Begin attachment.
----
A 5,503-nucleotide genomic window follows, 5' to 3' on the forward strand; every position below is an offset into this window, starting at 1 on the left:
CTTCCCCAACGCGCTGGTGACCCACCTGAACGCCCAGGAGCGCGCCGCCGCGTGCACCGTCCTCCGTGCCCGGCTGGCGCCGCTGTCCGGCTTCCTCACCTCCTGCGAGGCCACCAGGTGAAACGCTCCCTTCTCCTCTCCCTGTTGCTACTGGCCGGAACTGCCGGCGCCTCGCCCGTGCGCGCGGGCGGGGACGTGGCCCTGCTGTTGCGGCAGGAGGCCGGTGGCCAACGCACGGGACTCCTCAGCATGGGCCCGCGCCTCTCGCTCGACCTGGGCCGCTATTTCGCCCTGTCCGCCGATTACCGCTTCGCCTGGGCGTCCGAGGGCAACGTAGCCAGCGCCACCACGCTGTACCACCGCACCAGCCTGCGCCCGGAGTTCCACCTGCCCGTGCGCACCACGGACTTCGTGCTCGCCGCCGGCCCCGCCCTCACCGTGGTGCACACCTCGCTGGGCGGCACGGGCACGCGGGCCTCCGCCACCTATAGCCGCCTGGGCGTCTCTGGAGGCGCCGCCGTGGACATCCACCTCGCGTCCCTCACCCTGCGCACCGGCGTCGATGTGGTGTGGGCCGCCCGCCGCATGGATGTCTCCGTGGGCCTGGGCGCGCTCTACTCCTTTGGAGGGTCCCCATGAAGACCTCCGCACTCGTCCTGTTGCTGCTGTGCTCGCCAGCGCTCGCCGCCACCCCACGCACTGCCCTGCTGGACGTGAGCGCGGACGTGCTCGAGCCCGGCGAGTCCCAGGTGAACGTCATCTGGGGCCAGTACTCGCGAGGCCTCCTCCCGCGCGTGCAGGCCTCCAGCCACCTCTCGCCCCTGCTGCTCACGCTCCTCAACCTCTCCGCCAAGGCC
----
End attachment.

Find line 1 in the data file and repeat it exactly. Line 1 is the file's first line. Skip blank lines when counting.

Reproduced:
A 5,503-nucleotide genomic window follows, 5' to 3' on the forward strand; every position below is an offset into this window, starting at 1 on the left: